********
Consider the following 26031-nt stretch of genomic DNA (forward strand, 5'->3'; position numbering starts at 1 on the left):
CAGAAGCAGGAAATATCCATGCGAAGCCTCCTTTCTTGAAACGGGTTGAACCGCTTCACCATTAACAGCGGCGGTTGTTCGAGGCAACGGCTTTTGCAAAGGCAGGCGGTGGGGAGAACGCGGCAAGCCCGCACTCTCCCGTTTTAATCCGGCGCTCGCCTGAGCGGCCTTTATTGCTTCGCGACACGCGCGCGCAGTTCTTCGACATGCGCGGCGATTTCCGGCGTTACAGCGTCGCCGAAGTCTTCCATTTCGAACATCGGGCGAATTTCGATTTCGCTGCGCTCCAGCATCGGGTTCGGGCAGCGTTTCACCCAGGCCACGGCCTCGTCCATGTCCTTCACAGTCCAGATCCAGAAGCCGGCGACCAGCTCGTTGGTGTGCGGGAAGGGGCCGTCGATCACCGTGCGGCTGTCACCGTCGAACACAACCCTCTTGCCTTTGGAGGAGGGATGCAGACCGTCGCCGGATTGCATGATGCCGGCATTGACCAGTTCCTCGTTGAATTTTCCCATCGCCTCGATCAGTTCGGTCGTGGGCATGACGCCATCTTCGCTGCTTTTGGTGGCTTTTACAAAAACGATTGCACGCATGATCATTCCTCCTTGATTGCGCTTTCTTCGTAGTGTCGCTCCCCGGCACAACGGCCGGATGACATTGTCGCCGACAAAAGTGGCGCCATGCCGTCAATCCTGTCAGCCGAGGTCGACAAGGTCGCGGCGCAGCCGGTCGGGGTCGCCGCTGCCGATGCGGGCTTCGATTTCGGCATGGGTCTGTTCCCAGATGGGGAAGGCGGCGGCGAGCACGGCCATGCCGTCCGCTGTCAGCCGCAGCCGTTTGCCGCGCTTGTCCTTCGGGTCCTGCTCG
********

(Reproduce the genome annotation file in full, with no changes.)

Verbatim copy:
Consider the following 26031-nt stretch of genomic DNA (forward strand, 5'->3'; position numbering starts at 1 on the left):
CAGAAGCAGGAAATATCCATGCGAAGCCTCCTTTCTTGAAACGGGTTGAACCGCTTCACCATTAACAGCGGCGGTTGTTCGAGGCAACGGCTTTTGCAAAGGCAGGCGGTGGGGAGAACGCGGCAAGCCCGCACTCTCCCGTTTTAATCCGGCGCTCGCCTGAGCGGCCTTTATTGCTTCGCGACACGCGCGCGCAGTTCTTCGACATGCGCGGCGATTTCCGGCGTTACAGCGTCGCCGAAGTCTTCCATTTCGAACATCGGGCGAATTTCGATTTCGCTGCGCTCCAGCATCGGGTTCGGGCAGCGTTTCACCCAGGCCACGGCCTCGTCCATGTCCTTCACAGTCCAGATCCAGAAGCCGGCGACCAGCTCGTTGGTGTGCGGGAAGGGGCCGTCGATCACCGTGCGGCTGTCACCGTCGAACACAACCCTCTTGCCTTTGGAGGAGGGATGCAGACCGTCGCCGGATTGCATGATGCCGGCATTGACCAGTTCCTCGTTGAATTTTCCCATCGCCTCGATCAGTTCGGTCGTGGGCATGACGCCATCTTCGCTGCTTTTGGTGGCTTTTACAAAAACGATTGCACGCATGATCATTCCTCCTTGATTGCGCTTTCTTCGTAGTGTCGCTCCCCGGCACAACGGCCGGATGACATTGTCGCCGACAAAAGTGGCGCCATGCCGTCAATCCTGTCAGCCGAGGTCGACAAGGTCGCGGCGCAGCCGGTCGGGGTCGCCGCTGCCGATGCGGGCTTCGATTTCGGCATGGGTCTGTTCCCAGATGGGGAAGGCGGCGGCGAGCACGGCCATGCCGTCCGCTGTCAGCCGCAGCCGTTTGCCGCGCTTGTCCTTCGGGTCCTGCTCG